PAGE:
NASA Headquarters, Washington, DC
September 11, 1998


Small spacecraft to study the vast region between our Sun and nearby stars and the interaction of Earth's radiation belts with the solar wind have been selected as the first missions in NASA's University-class Explorers (UNEX) program.

"This selection is another step in NASA's efforts to provide increased autonomy and responsibility to the university community in the pursuit of new scientific knowledge," said Dr. Wesley T. Huntress Jr., Associate Administrator for NASA's Office of Space Science.

The Cosmic Hot Interstellar Plasma Spectrometer (CHIPS) spacecraft will use an extreme ultraviolet spectrograph during its one-year mission to study the "Local Bubble," a tenuous cloud of hot gas surrounding our Solar System that extends about 300 light- years from the Sun. Scientists believe that the million-degree gas in this region is generated by supernovae and stellar winds from hot stars, but want to better understand the origins and cooling of this gas, and apply knowledge of these processes to the study of other galaxies beyond our Milky Way.

The Principal Investigator for CHIPS is Dr. Mark Hurwitz of the University of California, Berkeley. The Earth-orbiting mission will cost $9.8 million, including launch, and will be launched aboard a commercial Final Analysis Inc. Satellite (FAISAT) as a secondary payload on a Russian Cosmos rocket in mid- 2001.

The second mission, the Inner Magnetosphere Explorer (IMEX), will study the response of Earth's Van Allen radiation belts to variations in the solar wind. The energetic charged particles (mainly protons and electrons) that comprise Earth's radiation belts are potentially hazardous to both astronauts and satellite systems. IMEX will be launched into a 217-mile by 21,748-mile (350-kilometer by 35,000-kilometer) elliptical orbit around Earth with instruments to measure the populations of energetic particles and related magnetic and electric fields throughout Earth's radiation belts on a regular basis.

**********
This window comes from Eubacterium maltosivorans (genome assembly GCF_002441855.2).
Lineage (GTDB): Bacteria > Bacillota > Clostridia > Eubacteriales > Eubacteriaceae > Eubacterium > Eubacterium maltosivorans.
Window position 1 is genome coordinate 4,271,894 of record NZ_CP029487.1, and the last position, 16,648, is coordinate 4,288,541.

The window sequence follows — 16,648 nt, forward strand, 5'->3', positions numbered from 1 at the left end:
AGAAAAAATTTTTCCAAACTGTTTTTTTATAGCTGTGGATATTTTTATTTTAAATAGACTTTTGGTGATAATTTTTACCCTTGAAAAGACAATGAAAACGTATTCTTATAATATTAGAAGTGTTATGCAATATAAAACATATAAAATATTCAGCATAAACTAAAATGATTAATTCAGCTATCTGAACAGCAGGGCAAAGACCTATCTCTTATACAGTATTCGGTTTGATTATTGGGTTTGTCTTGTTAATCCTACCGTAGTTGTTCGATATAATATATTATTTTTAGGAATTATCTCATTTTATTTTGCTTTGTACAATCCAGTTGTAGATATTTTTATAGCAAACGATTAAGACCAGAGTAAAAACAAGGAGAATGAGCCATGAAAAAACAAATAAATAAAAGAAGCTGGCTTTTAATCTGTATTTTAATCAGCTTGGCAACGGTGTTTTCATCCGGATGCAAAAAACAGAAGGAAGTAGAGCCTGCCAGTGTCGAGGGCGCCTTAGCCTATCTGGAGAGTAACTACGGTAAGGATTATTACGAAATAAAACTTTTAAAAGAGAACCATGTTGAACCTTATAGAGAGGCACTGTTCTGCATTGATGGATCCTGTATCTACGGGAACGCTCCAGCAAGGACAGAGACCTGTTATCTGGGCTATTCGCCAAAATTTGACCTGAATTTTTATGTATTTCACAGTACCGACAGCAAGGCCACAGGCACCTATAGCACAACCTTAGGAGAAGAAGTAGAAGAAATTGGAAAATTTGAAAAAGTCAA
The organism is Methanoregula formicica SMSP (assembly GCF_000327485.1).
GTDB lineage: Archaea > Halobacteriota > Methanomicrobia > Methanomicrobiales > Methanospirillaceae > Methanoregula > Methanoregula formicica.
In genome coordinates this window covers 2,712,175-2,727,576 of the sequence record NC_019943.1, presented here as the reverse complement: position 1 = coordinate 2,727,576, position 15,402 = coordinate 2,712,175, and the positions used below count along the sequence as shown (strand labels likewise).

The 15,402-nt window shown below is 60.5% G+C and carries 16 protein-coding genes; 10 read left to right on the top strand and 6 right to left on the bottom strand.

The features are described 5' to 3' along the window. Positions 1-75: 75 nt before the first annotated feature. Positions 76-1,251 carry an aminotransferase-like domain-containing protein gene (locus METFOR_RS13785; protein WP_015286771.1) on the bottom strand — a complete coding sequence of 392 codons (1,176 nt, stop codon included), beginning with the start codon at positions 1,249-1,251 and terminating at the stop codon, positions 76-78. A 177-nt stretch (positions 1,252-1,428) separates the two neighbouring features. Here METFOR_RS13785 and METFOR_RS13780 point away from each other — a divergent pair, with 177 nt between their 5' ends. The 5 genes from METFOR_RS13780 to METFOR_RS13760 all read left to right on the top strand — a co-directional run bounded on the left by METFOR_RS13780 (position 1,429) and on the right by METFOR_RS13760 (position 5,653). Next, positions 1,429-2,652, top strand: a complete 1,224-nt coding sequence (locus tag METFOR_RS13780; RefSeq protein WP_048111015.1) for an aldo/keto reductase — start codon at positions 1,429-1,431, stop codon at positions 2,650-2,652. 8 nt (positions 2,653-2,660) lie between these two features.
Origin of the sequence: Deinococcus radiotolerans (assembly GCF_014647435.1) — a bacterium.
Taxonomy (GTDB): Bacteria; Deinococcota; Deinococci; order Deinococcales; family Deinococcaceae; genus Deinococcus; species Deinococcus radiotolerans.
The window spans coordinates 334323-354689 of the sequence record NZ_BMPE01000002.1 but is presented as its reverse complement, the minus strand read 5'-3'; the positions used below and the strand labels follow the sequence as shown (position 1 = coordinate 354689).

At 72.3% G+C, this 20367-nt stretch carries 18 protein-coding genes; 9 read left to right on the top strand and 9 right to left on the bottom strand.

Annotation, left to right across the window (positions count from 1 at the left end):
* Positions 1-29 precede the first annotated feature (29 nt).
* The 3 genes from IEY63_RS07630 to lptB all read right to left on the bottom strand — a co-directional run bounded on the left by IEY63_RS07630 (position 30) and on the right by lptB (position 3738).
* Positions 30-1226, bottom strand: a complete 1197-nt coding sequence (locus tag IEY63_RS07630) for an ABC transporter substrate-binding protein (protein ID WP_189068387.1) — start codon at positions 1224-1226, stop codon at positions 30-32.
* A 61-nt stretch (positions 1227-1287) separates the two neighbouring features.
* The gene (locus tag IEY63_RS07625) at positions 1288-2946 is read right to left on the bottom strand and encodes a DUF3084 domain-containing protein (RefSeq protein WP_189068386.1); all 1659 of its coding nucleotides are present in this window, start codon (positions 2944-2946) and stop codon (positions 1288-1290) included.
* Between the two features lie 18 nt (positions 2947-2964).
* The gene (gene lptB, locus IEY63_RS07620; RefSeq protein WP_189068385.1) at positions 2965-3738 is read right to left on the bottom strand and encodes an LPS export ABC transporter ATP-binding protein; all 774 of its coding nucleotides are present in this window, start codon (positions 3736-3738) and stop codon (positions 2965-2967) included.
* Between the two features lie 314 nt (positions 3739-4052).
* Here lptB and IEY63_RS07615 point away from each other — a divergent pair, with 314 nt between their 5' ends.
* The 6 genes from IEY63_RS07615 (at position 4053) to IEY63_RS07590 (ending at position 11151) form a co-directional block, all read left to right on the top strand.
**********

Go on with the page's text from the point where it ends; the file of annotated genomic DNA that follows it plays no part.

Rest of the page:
Together with other NASA satellites, data obtained with IMEX during these 10-hour sweeps should lead to significant improvements in our ability to predict hazardous conditions in Earth's radiation belts and our understanding of the underlying physical processes that connect the solar wind with the state of the Van Allen belts, especially during the upcoming maximum in the solar cycle. The Principal Investigator for IMEX is Dr. John Wygant of the University of Minnesota in Minneapolis. IMEX will cost $13 million and is planned to be launched as a secondary mission on an Air Force Titan IV rocket in June 2001.

The UNEX Program is designed to provide frequent flight opportunities for highly focused and relatively inexpensive science missions whose total cost to NASA is limited to $13 million. The program is managed by NASA's Goddard Space Flight Center, Greenbelt, MD, for the Office of Space Science, Washington, DC.

Back to ASTRONET's home page
Terug naar ASTRONET's home page